Friday, October 11, 2013

At The Mercy Of Vengeful Gods?

Gerald Caplan wonders, in today's Globe and Mail, why the NDP has such a hard time establishing itself outside the prairies. Darrell Dexter's defeat on Tuesday follows a pattern:

It’s not entirely easy to explain, but there are clues. For the four provinces besides Nova Scotia that have ever elected NDP governments, two completely opposite electoral patterns emerged over the decades. In the agreeable tradition, in Saskatchewan and Manitoba, the NDP wins repeatedly. In the lamentable tradition – BC and Ontario – either the NDP premier or the entire government is gone after a single term. Nova Scotians chose the wrong tradition.

And, though the pattern is clear, the reasons behind it aren't so clear:

All Darrell Dexter needed to do was to discover the Manitoba/ Saskatchewan secret and B.C. and Ontario’s Achilles heel. But here’s the rub. No one knows what works and what doesn’t. Each leader (even Bob Rae, back then) was fully committed to the party’s ideals of social justice and equality, although implementation depended on circumstances. Saskatchewan’s political culture has as many differences from Manitoba as it has commonalities. Nova Scotia, like every province, has its own distinct political traditions. And it’s not clear that the Saskatchewan NDP’s secret even works for Saskatchewan any more.

Certainly part of the explanation has to do with circumstances. Both Bob Rae and Darrell Dexter came to power at the beginning of deep recessions. Perhaps like the Greeks, the Dippers are at the mercy of cruel and petty gods.

It's a conundrum for Tom Mulcair. Will his party follow the prairie tradition or the other tradition? Certainly, Stephen Harper would like to see Mulcair succeed. The bane of his existence is the Liberal Party of Canada.

 But where the New Democrats go from here is anybody's guess.


Danneau said...

Having lived through a couple of NDP administrations in BC, it seems clear to me that the underlying philosophy of the party is at odds with the ways and means of the economy: the game is gamed, and, with the advent of various "free trade" agreements, even moreso than it was back in the Barrett days. Additionally, most voters (and a ton of non-voters) see economics and politics within a very narrow band of the spectrum of possibilities and are unwilling to wait for results, to back up from a blind alley to perhaps find a different kind of prosperity under a different, more equitable model. The New Democrats have failed miserably to educate themselves and their constituents as to the possibilities, the difficulties and the outcomes that are inherent in what ought to be the NDP platform, and seem content in most situations to play politics in an arena where they are outspent, outplayed, and out lied by more traditional parties. New Democrats under Harcourt/Clark/Miller/Dosanjh moved so far to the middle that they were no longer distinguishable as a party of social justice and economic equity, ergo sure losers when the business community to whom they were trying to cozy knew that they could do much better under a Liberal banner. Mulcair has already moved out of the progressive envelope in the mostly vain hope of maintaining opposition status, let alone forming government.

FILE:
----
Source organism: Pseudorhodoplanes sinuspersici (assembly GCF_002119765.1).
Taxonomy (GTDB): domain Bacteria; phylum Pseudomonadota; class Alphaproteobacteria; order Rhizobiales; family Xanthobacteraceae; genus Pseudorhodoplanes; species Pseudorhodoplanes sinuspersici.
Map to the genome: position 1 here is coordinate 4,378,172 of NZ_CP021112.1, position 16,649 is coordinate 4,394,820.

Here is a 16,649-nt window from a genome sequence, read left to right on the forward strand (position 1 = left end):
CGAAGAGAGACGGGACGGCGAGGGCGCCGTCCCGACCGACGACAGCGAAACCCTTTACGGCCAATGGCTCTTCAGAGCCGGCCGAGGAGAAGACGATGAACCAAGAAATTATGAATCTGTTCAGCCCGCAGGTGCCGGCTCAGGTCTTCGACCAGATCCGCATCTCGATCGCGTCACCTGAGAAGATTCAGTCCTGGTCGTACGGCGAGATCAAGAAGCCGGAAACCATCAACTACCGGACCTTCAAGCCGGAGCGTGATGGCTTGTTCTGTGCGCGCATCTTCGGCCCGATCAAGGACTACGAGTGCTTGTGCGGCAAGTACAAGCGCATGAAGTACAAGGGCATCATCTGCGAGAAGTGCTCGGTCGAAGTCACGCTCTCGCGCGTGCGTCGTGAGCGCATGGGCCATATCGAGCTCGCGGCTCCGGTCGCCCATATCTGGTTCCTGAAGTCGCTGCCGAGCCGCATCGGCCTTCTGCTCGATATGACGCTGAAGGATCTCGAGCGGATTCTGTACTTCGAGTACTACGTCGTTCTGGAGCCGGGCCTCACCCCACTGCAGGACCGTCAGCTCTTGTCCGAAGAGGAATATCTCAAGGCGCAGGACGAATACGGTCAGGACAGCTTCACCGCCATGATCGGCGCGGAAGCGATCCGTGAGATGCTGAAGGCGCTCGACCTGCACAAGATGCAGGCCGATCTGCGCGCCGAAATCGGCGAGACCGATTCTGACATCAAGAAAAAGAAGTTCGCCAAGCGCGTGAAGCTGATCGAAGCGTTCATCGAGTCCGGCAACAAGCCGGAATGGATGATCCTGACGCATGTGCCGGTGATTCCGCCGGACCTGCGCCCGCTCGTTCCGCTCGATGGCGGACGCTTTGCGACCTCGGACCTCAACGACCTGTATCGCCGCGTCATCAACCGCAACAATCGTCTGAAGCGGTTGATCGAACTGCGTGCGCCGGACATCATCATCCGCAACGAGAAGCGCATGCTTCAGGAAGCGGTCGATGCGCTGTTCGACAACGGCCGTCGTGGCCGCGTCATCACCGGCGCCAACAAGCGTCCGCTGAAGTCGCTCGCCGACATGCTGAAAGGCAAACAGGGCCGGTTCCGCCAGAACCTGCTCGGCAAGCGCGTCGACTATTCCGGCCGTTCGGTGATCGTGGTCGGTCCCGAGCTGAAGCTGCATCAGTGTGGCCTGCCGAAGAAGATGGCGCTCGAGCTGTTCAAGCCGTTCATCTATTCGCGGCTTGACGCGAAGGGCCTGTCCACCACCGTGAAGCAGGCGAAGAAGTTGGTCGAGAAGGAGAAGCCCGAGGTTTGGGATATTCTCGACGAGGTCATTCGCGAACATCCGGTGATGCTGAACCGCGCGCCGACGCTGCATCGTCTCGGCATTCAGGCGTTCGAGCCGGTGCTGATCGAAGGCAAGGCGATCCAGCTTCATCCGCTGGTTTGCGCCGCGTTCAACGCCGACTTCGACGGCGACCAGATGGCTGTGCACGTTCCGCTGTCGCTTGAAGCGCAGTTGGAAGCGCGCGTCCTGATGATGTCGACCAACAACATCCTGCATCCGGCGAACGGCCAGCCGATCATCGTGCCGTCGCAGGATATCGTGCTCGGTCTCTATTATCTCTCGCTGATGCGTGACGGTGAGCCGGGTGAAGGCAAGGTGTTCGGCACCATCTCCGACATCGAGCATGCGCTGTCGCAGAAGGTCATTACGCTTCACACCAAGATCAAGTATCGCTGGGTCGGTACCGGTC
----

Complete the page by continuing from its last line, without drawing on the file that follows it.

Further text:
Owen Gray said...

It seems to me, Danneau, that the NDP had more influence when it was the third party.

Pensions, public healthcare, labour reforms were all pushed by the NDP and adopted by parties which wanted to appeal to NDP supporters.

Now the party looks and sounds like the other parties.

Danneau said...

I couldn't agree more, and left a note to that effect over at Grant's place at powellriverpersuader re: a Robin Matthews piece about Democratic Socialism. I suspect also that the NDP influence as third party stemmed from having ideas and policies that were worth promoting and defending, material that seems to slide to the back of the desk and the bottom of the heap when the get a whiff of power. Sad. Sad, too, it is that so few citizens are no longer capable of recognizing sound social reasoning when it jumps up at them and shouts "Boo!" Oh, wait, Dancing With The Stars is on, gotta go! (Not so much)

Owen Gray said...

Perhaps Susan Delacourt is right, Danneau. Party leaders no longer develop policy. They direct a marketing strategy which appeals to the lowest common denominator -- self interest.

The old NDP had a vision of what the nation could be. Now it -- and the other parties -- tell voters it's all about what they want to buy with their votes.